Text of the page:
- Created: Thursday, 16 June 2011 13:42
- Written by Cat Alison
Fight Racism! Fight Imperialism! 221 June/July 2011
The test case brought by five Kenyans against the British government for atrocities committed during the Mau Mau uprising in Kenya in the 1950s finally came to court in April. Ndiku Mutua, Paulo Nzili, Wambugu Wa Nyingi and Jane Muthoni Mara, now in their 70s and 80s, flew 4,000 miles to testify how they had been tortured and abused during one of the most brutal episodes of British colonial history.
Ndiku Mutua and Paulo Nzili were savagely beaten and castrated with pliers; Wambugu Wa Nyingi was beaten unconscious in an incident in which 11 men were clubbed to death, and Jane Mara was subjected to appalling sexual abuse. The case also represents Susan Ngondi who was beaten and raped, but who has died since the legal process started in 2002.
The rebellion of the Mau Mau – the Kenya Land and Freedom Army – began in 1952, after the entire leadership of the Kenya African Union, the only African political party in the country, was arrested, the party proscribed and a state of emergency imposed. At the time, Kenya was a British colony. Its 5.5 million-strong native African population had, by 1952, been largely reduced to living in overcrowded and steadily deteriorating ‘Native Land Units’, having been forced off their traditional land and forced to work for poverty wages on the white settlers’ land. Increasingly, large numbers of mainly peasant Kenyans began to organise themselves in a movement united by ‘the Mau Mau oath of unity’, whose main demands were land, freedom and education, and fought a guerrilla war from deep within the forests.
The response from the Kenyan colonial administration was brutal. Between 1952 and 1957, the British hanged more than 1,000 suspected Mau Mau, detained at least 150,000 and killed around 20,000. At least 100,000 more died in the dreaded ‘Pipeline’ interrogation camps and an uncounted number in the ‘villagisation’ process, where women and children suspected of supporting the Mau Mau were herded into specially-constructed ‘villages’ – concentration camps in all but name – where beatings and rape were commonplace and typhoid, lice, pellagra and malnourishment rife.
The British instituted a culture of routine beatings, starvation, killings and torture of the most grotesque kinds. In a striking parallel with the torture practised today in Abu Ghraib, Alsatian dogs were used to threaten and maul prisoners; men were forced to sodomise one another, and had sand, pepper and water stuffed in their anuses. One allegedly had his testicles cut off, and was then made to eat them. One police officer boasted of a Mau Mau suspect he murdered:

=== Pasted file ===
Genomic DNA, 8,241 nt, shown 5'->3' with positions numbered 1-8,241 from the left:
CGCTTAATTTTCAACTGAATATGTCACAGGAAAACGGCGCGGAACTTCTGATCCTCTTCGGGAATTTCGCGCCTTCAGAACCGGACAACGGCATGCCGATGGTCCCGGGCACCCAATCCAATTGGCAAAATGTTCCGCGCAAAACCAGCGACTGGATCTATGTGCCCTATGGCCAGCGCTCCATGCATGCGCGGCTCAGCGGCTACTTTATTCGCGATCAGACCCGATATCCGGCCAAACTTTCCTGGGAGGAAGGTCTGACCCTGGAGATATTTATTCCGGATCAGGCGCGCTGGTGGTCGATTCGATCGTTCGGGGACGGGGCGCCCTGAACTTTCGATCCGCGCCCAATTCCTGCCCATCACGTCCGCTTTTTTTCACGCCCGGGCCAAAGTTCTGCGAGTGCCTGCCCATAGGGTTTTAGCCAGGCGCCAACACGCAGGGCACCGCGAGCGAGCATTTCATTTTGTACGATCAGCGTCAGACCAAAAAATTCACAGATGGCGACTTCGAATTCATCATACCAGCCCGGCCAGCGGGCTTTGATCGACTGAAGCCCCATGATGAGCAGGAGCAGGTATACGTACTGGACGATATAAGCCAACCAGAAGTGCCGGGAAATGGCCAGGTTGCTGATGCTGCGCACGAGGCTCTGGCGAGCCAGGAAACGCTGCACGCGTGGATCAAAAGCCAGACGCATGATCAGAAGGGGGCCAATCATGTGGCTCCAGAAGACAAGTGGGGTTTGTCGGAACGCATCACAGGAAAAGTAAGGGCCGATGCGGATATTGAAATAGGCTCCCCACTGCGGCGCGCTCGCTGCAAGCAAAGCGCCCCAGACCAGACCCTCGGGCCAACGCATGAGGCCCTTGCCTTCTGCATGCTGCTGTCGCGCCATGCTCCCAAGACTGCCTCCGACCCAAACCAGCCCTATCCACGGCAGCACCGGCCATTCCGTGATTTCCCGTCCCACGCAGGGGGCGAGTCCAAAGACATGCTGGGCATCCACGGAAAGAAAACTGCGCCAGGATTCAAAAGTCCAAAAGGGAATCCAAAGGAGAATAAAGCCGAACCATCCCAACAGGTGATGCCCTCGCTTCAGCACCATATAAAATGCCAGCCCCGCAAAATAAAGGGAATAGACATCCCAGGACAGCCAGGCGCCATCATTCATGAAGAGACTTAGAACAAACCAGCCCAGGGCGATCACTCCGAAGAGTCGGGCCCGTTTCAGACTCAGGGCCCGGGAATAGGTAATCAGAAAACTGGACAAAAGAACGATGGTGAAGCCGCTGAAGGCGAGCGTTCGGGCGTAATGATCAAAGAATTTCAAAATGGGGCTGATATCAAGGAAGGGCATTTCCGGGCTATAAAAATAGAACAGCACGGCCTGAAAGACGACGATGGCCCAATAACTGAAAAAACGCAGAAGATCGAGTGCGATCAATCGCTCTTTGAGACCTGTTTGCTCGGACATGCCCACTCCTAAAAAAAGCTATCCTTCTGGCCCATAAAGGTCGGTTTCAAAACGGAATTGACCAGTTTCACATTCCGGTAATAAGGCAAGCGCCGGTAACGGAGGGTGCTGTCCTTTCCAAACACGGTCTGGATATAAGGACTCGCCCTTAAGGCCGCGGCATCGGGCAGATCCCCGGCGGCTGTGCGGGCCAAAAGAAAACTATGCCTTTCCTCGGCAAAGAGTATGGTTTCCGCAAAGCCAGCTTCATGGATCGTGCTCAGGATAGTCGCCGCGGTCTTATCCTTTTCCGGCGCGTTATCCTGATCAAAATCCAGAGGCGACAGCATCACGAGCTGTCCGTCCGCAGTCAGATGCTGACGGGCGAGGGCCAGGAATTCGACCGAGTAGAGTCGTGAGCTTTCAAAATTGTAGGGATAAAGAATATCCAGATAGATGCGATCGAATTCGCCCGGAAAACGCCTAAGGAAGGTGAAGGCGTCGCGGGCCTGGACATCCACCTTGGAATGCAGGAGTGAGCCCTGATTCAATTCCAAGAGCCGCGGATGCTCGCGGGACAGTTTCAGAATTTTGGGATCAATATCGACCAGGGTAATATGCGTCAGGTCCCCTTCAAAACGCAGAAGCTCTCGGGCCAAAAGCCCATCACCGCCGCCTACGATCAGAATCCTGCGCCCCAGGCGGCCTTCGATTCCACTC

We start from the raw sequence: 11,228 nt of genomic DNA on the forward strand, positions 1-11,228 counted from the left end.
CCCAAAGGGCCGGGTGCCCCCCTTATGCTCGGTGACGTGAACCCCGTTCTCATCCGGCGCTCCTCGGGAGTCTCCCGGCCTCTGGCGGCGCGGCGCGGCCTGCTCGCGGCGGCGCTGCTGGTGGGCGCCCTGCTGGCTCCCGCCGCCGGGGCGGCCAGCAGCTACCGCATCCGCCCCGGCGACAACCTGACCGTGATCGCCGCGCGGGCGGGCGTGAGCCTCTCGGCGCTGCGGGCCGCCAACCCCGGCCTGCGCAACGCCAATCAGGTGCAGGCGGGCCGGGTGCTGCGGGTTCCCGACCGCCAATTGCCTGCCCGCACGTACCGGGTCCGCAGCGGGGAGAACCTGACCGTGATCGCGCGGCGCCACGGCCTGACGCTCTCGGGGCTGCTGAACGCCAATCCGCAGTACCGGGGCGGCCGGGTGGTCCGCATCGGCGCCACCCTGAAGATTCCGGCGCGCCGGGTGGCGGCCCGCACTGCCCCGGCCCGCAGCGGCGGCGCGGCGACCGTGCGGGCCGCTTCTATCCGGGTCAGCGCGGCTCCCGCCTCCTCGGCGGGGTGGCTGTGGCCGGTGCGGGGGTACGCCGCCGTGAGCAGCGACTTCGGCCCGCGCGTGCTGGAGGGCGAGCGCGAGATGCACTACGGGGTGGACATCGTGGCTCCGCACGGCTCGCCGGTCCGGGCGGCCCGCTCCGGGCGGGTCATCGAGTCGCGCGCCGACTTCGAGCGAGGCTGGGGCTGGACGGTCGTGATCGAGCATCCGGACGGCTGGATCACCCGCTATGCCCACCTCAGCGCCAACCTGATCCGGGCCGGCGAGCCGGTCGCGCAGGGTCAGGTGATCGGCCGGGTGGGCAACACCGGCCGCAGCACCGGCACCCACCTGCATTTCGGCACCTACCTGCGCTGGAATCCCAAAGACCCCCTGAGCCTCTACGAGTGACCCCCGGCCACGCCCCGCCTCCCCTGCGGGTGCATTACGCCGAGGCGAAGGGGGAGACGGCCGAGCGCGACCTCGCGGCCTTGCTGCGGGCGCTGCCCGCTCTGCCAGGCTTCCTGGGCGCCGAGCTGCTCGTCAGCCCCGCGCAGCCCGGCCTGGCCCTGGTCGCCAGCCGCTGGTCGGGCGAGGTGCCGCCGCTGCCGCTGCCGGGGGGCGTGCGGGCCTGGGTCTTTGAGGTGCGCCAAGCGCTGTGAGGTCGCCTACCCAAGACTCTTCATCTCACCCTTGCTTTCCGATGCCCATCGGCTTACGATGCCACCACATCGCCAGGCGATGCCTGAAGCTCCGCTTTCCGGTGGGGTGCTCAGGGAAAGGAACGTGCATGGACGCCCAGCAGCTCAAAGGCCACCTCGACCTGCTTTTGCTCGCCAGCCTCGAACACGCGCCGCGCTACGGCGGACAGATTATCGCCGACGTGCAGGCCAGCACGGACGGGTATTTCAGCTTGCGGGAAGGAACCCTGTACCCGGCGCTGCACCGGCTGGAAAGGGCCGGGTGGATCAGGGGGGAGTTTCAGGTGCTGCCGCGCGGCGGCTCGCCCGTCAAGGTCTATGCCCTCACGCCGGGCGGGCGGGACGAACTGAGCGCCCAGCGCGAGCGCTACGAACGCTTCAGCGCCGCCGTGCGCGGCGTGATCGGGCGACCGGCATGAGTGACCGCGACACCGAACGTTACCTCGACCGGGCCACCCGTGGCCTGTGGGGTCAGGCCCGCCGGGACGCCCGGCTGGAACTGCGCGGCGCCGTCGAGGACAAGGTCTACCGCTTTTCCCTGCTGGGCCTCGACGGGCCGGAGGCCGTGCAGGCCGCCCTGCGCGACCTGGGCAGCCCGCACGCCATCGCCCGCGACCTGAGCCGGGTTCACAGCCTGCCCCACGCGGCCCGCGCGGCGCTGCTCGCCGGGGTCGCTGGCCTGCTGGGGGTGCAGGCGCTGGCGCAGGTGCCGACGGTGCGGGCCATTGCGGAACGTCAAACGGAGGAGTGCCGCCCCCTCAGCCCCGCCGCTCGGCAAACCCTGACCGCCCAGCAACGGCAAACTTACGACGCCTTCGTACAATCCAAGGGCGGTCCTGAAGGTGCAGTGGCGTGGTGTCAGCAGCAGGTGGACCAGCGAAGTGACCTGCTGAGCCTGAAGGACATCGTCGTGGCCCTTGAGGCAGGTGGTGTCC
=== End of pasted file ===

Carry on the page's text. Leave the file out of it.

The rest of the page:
‘Things got a little out of hand. By the time we cut his balls off he had no ears, and his eyeball, the right one, I think, was hanging out of its socket. Too bad, he died before we got much out of him.’
Women were gang-raped, had their breasts mutilated, and rubbish, vermin and bottles filled with hot liquid thrust into their vaginas. Children were butchered and their body parts paraded around on spears.
Documents prove British support for brutality
Few today dispute the atrocities committed in Kenya in the name of preserving white rule. The government’s mealy-mouthed defence has been that the UK cannot be held responsible for the actions of a former colonial administration and it is continuing to fight the court action. However, the recent discovery of 17,000 pages of documents flown out of Nairobi in 1963 and hidden in Foreign Office storerooms until early this year, make it clear that the government in London knew exactly what was going on and indeed, gave the worst excesses the green light.
As solicitors Leigh Day & Co have made clear: ‘Far from being the acts of a few rogue soldiers, the torture and inhuman and degrading treatment of Kenyans during this period was systemic and resulted from policies which were sanctioned at the highest levels of the British government by the then colonial secretary.’
As early as 1953, officials were telling ministers about forced labour in the camps and warning ‘if therefore we are going to sin, we must sin quietly’.
Colonel Arthur Young, sent by London to run Kenya’s police, complained to Evelyn Baring, the governor of Kenya, about the ‘inhumanity’ he had witnessed, and wrote to senior ministers at Whitehall asking for the ‘deplorable’ screening camps to be closed down.
In January 1955, Baring sent a telegram to Alan Lennox-Boyd, the Secretary of State for the Colonies and a cabinet minister, about white officers accused of serious crimes, including roasting suspects alive. They would be given immunity from prosecution. He also asked for the go-ahead to use ‘overpowering’ force. The cabinet minister’s approval came within weeks.
The papers show that a ministerial delegation witnessed prisoners beaten for refusing to wear camp clothes, thrown to the ground and mud forced into their mouths while a boot was placed on their throat.
In 1959, 11 detainees were beaten to death at Hola camp for refusing to work.
Although such brutal methods eventually defeated the Mau Mau, there is no doubt it was their courageous and uncompromising struggle that forced the British government and Kenyan authorities to make concessions to more ‘moderate’ sections of the nationalist movement in the cities, and led to Kenya’s eventual independence in 1963. When the British finally left Kenya, much of the incriminating material about the detention camps was destroyed. It has taken over 50 years for irrefutable evidence of Britain’s crimes in Kenya to come to light.
As Ndiku Mutua said: ‘After 50 years it is time for justice. I was castrated and tortured whilst I was detained by British prison guards. I was robbed of my dignity and of a family and those scars have never healed. This wrong must be recognised. I and many others deserve an apology and justice at long last.’